Conflict is an almost daily event in organizational life. Wherever two or three are gathered, one is likely to disagree!
Most people choose one of two classic ways of handling conflict: management or resolution:
- Conflict management assumes that conflict is a constant feature of group life. The idea is to keep it within boundaries, not to eliminate it.
- Conflict resolution sees conflict as an interruption of normal life. The idea is to find a solution—usually a compromise—as quickly as possible.
In most cases, neither approach adequately deals with the issue. I learned that the hard way several years ago when dealing with a conflict between several employees in our church’s preschool and the school’s director. As pastor, I was called into help find a solution.
At first I tried conflict management, listening patiently to each party and coaching them individually on how to accept one another’s differences. But the complaints and ill will only increased.
Then I switched to conflict resolution mode, calling a meeting to identify a compromise. I asked everyone to listen non-defensively and state his or her grievances in a straightforward matter. We identified problems, named solutions, and by meeting’s end there seemed to be unanimity. I thought it was a perfect meeting.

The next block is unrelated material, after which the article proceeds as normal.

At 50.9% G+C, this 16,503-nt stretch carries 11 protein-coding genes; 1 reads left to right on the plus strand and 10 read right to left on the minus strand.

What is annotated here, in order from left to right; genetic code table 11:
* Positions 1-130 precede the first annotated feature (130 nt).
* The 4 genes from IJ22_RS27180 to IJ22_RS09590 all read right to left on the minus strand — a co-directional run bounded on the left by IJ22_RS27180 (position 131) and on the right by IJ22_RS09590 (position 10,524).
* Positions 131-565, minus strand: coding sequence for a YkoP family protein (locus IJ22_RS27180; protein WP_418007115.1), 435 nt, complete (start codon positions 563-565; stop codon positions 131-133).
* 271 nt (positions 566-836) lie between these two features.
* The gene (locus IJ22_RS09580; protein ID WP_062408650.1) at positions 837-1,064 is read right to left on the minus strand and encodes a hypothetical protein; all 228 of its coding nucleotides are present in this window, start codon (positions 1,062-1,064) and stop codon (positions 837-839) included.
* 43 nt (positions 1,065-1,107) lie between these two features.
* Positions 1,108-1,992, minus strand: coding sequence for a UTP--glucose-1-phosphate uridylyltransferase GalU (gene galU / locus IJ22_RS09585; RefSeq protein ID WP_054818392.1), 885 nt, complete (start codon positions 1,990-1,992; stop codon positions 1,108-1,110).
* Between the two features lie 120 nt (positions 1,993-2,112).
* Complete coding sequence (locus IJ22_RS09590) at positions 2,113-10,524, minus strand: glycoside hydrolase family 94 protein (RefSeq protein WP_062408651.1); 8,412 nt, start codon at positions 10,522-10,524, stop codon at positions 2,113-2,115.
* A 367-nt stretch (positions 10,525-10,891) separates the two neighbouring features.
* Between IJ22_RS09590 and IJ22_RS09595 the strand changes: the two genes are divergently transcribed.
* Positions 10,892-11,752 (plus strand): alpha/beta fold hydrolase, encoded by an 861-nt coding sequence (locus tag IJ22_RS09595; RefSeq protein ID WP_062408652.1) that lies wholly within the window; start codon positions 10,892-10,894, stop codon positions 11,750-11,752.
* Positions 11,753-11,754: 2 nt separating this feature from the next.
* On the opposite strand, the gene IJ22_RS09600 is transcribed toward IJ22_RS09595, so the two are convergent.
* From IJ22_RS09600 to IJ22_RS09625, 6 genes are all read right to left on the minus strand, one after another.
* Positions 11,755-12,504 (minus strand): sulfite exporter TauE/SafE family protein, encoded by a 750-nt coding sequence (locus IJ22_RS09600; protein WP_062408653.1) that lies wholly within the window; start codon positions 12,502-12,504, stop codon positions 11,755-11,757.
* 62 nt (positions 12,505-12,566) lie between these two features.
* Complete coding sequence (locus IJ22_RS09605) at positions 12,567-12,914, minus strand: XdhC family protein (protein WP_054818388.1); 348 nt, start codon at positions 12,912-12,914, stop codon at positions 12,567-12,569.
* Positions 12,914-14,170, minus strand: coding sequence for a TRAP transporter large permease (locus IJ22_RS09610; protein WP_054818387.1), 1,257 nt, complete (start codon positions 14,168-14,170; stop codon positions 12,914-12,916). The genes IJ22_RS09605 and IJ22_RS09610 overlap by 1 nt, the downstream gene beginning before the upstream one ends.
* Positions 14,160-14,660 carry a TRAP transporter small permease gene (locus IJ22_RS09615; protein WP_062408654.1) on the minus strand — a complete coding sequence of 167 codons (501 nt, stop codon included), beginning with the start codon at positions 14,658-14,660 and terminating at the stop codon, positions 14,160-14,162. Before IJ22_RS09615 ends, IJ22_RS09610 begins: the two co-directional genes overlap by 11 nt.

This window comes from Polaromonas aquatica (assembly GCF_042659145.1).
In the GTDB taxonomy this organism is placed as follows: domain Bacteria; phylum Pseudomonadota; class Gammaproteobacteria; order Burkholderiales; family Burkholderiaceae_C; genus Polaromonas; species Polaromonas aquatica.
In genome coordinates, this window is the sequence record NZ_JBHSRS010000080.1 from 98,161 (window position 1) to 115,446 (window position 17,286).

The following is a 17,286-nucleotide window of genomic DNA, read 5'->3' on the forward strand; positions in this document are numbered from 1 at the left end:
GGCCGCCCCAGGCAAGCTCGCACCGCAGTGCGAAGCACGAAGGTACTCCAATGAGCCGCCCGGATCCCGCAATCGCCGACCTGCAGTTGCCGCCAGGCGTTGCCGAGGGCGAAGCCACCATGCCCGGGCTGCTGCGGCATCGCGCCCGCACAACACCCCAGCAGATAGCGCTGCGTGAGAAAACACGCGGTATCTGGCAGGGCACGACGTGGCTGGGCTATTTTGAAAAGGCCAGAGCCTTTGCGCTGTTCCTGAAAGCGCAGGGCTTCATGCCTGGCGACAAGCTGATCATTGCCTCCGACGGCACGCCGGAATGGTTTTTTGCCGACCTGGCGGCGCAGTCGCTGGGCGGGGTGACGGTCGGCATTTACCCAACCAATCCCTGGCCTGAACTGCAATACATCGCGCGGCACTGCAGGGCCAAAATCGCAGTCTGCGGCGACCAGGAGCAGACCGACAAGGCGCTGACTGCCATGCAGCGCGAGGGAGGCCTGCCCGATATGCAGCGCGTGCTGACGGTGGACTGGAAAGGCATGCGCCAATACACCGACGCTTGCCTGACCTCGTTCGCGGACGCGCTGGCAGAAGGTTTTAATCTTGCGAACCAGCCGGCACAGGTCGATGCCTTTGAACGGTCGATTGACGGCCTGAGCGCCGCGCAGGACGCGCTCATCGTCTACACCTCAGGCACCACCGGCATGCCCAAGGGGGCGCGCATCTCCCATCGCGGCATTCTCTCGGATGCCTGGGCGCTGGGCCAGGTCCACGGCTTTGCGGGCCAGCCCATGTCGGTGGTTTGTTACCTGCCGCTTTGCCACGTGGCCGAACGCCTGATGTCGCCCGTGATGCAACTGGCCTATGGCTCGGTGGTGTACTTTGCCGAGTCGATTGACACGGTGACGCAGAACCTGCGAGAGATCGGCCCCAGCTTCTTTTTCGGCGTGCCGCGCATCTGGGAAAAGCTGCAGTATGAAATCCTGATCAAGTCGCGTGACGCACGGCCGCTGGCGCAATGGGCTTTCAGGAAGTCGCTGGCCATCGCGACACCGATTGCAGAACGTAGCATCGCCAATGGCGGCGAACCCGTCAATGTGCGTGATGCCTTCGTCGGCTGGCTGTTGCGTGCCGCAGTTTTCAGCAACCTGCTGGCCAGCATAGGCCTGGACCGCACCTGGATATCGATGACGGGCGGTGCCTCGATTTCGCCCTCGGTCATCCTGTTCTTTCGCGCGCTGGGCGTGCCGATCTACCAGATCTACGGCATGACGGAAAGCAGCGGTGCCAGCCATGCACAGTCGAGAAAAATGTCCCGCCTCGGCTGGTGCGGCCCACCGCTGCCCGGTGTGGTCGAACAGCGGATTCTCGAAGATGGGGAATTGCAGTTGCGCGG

Within three weeks, however, the director and a third of the staff had resigned, leaving the preschool in a tailspin. Obviously, the conflict had not been either managed or resolved. It simply went underground where it gained strength and then exploded.
Conflict Transformation is a third way to view conflict. It sees conflict not as a problem to be managed or resolved but as an opportunity to strengthen the common life of any group.
Here are six keys to moving from a management or resolution mind-set to conflict transformation.
- View conflict as opportunity. We usually see conflict as a problem and, therefore, dread dealing with it. Learn to see conflict for what it is, a valuable look beneath the surface of your organization.
- Respect your adversary. Pride is the primary obstacle to transforming conflict. When you are sure you’re right, the other person is wrong, and—even worse—see them as the problem, the conflict is sure to escalate or stalemate.
- Identify primary issues. Married couples don’t really fight about money. Control is the true concern. Always look beyond the presenting issue to name the real problem.
- Envision a shared future. Begin with the question “How can we create something better for both of us?” If you can’t envision your adversary as part of your future, you can’t transform your conflict.
- Know when to quit. A conflict cannot be transformed unless both parties are willing to negotiate in good faith. If the other party is committed to being contentious, you may need to walk away—or at least maintain a holding pattern. Conflict transformation is not the same as capitulation.
- Capture the learning. Conflicts are symptoms of underlying tension, so they are likely to resurface at some point. How will you capture—and communicate—the lessons from the current conflict so they help you navigate a future one?
Conflict is inevitable, but fallout from that conflict can often be avoided. By opening your mind to see possibilities other than either winning or losing, you may be able to transform your current conflict and the culture of your organization.